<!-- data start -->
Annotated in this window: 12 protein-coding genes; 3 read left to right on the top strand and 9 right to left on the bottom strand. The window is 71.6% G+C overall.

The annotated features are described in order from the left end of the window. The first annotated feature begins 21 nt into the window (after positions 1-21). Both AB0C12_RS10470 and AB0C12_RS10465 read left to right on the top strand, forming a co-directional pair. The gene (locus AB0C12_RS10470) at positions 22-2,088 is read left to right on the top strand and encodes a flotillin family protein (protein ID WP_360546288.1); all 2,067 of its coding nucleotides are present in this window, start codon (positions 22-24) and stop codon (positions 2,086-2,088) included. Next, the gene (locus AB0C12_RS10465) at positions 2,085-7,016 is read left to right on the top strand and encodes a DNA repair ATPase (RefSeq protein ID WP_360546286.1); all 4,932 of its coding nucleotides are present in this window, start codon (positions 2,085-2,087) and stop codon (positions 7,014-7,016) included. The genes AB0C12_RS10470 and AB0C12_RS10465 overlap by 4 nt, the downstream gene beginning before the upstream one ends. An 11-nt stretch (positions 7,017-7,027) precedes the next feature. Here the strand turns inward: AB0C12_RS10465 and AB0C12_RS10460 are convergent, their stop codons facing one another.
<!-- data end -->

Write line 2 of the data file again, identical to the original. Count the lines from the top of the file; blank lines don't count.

The annotated features are described in order from the left end of the window. The first annotated feature begins 21 nt into the window (after positions 1-21). Both AB0C12_RS10470 and AB0C12_RS10465 read left to right on the top strand, forming a co-directional pair. The gene (locus AB0C12_RS10470) at positions 22-2,088 is read left to right on the top strand and encodes a flotillin family protein (protein ID WP_360546288.1); all 2,067 of its coding nucleotides are present in this window, start codon (positions 22-24) and stop codon (positions 2,086-2,088) included. Next, the gene (locus AB0C12_RS10465) at positions 2,085-7,016 is read left to right on the top strand and encodes a DNA repair ATPase (RefSeq protein ID WP_360546286.1); all 4,932 of its coding nucleotides are present in this window, start codon (positions 2,085-2,087) and stop codon (positions 7,014-7,016) included. The genes AB0C12_RS10470 and AB0C12_RS10465 overlap by 4 nt, the downstream gene beginning before the upstream one ends. An 11-nt stretch (positions 7,017-7,027) precedes the next feature. Here the strand turns inward: AB0C12_RS10465 and AB0C12_RS10460 are convergent, their stop codons facing one another.